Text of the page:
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Eyewitness accounts in newspapers of the day describe how 76 years ago this week, a 19-year-old black man was mutilated and murdered by a mob in rural Louisiana. The killers were never identified. No one was arrested.
All these years later, the lynching is the subject of a new investigation — one conducted by students at Cambridge Rindge and Latin, who recently traveled to Louisiana looking for answers.
The Story Of Horace 'Booster' Williams
It was early morning, June 1, 1940. The nude body of "Booster" Williams was found crumpled along a road 35 miles north of Baton Rouge, Louisiana. It's been a cold case ever since.
Little was known about the crime or the man — not even his first name — until eight students from Cambridge Rindge and Latin went to the town of New Roads, Louisiana, to discover what happened. There, they were able to confirm the man known as Booster was named Horace Williams.
High school senior Monique Reyes was one of the student investigators.
"We were able to uncover the fact that he was castrated, beaten, ran over, left alive," she said. "He had been taken to several locations before being thrown on Highway 30, near a plantation."
A white motorist found Williams still breathing, with his throat slashed. He died soon after.
The local sheriff investigated and the coroner certified — they declared it an auto accident.
Lessons In Louisiana
The eight Cambridge high school students prepared for the trip to Louisiana by taking special classes, studying the history of racial homicides in the era of Jim Crow laws and white supremacy movements. They were taught how to file Freedom of Information Act requests, conduct interviews and investigations in the field, and collect evidence. They learned a lot about the crime by reading northern black newspapers, which were careful to avoid reporting all they knew, for fear of reprisals.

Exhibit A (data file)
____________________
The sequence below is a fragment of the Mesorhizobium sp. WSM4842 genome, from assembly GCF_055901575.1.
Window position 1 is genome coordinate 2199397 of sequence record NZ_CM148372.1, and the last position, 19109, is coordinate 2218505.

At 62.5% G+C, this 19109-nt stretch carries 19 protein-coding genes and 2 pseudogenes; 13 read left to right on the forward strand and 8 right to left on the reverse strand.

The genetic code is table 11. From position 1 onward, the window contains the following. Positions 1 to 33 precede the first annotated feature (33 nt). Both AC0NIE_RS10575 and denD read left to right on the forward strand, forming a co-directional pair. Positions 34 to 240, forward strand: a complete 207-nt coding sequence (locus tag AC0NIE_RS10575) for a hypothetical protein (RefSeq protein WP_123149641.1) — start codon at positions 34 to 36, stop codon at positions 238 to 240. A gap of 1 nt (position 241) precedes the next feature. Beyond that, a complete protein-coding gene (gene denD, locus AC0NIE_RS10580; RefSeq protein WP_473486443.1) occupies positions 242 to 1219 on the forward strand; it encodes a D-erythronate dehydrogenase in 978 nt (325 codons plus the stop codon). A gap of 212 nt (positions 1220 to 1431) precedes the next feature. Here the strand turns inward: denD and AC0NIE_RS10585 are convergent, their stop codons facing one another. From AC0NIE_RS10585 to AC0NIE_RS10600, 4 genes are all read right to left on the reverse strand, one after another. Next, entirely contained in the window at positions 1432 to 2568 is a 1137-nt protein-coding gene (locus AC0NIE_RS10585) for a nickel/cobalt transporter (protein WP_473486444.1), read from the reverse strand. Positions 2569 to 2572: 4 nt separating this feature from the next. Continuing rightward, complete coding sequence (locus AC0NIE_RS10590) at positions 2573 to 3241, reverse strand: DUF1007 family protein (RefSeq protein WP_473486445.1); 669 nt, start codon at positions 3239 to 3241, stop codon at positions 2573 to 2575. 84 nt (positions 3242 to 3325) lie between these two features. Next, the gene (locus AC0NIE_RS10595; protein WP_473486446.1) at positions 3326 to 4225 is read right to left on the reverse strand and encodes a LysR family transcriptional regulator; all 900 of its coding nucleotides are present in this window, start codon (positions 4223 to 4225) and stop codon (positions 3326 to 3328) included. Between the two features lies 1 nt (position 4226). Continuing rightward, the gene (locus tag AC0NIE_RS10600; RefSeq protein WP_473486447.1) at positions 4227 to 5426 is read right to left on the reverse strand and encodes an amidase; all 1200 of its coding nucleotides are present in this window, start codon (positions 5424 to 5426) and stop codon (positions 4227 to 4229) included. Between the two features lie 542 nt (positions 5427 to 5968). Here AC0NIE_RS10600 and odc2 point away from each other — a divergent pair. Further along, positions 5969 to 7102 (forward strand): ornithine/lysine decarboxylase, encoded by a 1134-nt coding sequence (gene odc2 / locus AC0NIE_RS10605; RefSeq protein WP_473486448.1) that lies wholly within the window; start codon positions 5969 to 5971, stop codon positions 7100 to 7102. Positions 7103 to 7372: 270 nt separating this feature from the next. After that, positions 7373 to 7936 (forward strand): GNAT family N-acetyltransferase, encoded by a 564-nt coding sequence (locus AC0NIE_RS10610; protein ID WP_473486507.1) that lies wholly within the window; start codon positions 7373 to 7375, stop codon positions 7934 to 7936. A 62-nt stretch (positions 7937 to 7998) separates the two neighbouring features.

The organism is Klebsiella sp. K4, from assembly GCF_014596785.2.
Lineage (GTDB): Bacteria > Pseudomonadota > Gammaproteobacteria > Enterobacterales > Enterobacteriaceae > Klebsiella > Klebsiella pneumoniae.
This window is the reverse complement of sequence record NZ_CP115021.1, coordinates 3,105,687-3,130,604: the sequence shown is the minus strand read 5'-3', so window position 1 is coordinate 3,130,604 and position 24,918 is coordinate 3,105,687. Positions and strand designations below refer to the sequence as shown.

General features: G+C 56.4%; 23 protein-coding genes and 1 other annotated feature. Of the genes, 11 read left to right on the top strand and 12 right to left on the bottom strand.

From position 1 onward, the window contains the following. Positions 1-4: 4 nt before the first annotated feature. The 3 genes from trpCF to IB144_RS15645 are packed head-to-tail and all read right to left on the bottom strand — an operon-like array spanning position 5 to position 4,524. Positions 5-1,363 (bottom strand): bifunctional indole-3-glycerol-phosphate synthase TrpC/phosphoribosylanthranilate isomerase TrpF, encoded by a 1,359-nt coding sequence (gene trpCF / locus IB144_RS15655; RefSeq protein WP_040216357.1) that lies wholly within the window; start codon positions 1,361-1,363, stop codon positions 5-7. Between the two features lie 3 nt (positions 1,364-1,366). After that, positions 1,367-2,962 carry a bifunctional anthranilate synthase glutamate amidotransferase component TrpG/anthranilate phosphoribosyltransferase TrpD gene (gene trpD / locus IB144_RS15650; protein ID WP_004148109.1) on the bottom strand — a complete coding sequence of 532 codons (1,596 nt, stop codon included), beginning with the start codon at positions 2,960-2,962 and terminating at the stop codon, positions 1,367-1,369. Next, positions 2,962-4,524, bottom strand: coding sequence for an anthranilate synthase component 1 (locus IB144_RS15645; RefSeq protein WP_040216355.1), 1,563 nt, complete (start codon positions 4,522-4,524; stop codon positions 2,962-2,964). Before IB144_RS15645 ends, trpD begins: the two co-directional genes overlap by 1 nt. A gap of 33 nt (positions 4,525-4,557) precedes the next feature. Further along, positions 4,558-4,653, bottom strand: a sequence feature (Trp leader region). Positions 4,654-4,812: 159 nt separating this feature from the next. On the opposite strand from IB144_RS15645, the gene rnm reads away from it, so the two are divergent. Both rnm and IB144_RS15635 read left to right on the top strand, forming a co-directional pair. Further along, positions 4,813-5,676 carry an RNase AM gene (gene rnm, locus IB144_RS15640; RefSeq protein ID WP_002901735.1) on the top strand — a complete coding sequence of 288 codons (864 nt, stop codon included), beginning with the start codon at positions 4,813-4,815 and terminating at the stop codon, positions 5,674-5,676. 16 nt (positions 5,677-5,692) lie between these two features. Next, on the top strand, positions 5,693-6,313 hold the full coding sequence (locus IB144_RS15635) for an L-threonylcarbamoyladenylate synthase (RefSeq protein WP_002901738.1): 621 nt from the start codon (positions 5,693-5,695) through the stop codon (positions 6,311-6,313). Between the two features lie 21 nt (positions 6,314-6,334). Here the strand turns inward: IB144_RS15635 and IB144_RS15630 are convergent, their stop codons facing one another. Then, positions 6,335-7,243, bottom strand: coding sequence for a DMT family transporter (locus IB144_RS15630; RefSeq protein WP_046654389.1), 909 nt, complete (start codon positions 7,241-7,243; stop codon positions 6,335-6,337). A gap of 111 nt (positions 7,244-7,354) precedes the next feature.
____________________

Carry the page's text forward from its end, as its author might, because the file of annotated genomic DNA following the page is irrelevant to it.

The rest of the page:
Monique says students found out Louisiana's attorney general, under pressure by federal authorities to investigate Williams' death, prepared a 65-page report. The Cambridge students wanted to see it.
"We have been searching and have been unable to find it," she said. "You would think that it would be a public record -- since it should have hit the federal level -- but from our research we do not know where the report is and if in fact it even made it to the federal government."
The students believe the attorney general's report concluded the death was an accident, but their goal was not to find his killer.
"I think we were able to give him justice in the sense of being able to spread his story before all of [these] awful things occurred to him," Queen-Cheyenne Wade, one of the student investigators, said.
The students discovered Horace Williams had a niece who may be alive today. They're trying to find her.
Queen-Cheyenne says the lessons from this chapter of American history are personal.
"What I got out of it was the opportunity to learn about my history as an African-American young woman. It's still happening, which is even more sad — with mass incarceration that's just a new form of the Jim Crow, [school to prison] pipeline is just another example of something that has just been morphed into American history to keep oppressing people," Queen-Cheyenne said.
'Hard To Imagine Nothing Was Done'
From 1882 to 1968, more than 4,700 people — the vast majority African-Americans — were lynched in the U.S. Massachusetts was one of just five states where there were no lynchings. In 99 percent of the murders — as in the case of Horace Williams — the killers escaped punishment.
"It's such a disgusting, gruesome case and it's hard to imagine nothing was done, but in fact the story of Horace 'Booster' Williams is one of thousands of individuals whose lives were lost," student Monique said.
The eight Cambridge Rindge and Latin students who made the trip to Louisiana, which was funded by famed alum Matt Damon, presented their findings Thursday to fellow students, teachers and parents at the school.
"It's been just a phenomenal experience," Marvin Kelly, who traveled with the students, said. "It's truly an amazing group."
Kelly is an attorney with Northeastern University's Civil Rights and Restorative Justice Project, which collaborated on the investigation into Williams' death and plans to continue the probe.
"The death certificate does list this, to this very day, as an accident and we want to correct the record for history and for the family to explore with them the prospects of what this family may need and what this community may need to feel as though some measure of justice has ultimately been brought to bear," Kelly said.
At the time of Williams' death, nearly 200 anti-lynching bills had been introduced in Congress. Three passed in the House, but none made it out of the Senate. In 2005, the Senate passed a resolution apologizing for its failure to enact a federal anti-lynching law. It was the first time the Senate apologized for the nation's treatment of its African-American citizens.
This article was originally published on June 03, 2016.
This segment aired on June 3, 2016.
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